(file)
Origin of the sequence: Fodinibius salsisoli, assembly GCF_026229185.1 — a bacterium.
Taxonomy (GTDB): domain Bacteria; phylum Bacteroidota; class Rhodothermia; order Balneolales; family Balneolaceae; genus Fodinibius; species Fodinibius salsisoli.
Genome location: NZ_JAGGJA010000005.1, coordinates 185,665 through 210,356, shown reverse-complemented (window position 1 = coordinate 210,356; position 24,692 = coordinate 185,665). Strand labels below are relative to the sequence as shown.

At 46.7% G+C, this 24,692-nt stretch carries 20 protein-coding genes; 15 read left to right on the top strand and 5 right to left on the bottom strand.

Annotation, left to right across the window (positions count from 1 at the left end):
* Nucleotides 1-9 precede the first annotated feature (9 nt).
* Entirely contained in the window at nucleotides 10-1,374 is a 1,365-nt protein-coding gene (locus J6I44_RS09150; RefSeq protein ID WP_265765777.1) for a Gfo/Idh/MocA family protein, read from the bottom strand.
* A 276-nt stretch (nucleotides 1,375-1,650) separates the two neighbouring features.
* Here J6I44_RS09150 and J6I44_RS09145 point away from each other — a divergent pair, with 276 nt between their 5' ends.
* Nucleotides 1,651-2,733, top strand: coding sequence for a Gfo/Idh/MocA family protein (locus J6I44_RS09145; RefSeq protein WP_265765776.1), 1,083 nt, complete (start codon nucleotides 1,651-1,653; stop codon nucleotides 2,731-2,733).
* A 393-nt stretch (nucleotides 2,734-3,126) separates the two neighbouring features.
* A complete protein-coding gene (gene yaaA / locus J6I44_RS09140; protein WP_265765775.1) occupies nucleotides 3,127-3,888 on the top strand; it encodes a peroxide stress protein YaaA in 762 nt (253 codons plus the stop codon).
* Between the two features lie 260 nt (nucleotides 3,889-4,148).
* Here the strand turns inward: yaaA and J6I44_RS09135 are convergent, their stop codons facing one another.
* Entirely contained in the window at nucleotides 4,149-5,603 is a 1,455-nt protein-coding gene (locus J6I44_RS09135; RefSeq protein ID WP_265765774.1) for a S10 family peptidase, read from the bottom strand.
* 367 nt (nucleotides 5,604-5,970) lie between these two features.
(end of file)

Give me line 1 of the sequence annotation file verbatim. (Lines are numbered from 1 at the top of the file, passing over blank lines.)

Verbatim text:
Origin of the sequence: Fodinibius salsisoli, assembly GCF_026229185.1 — a bacterium.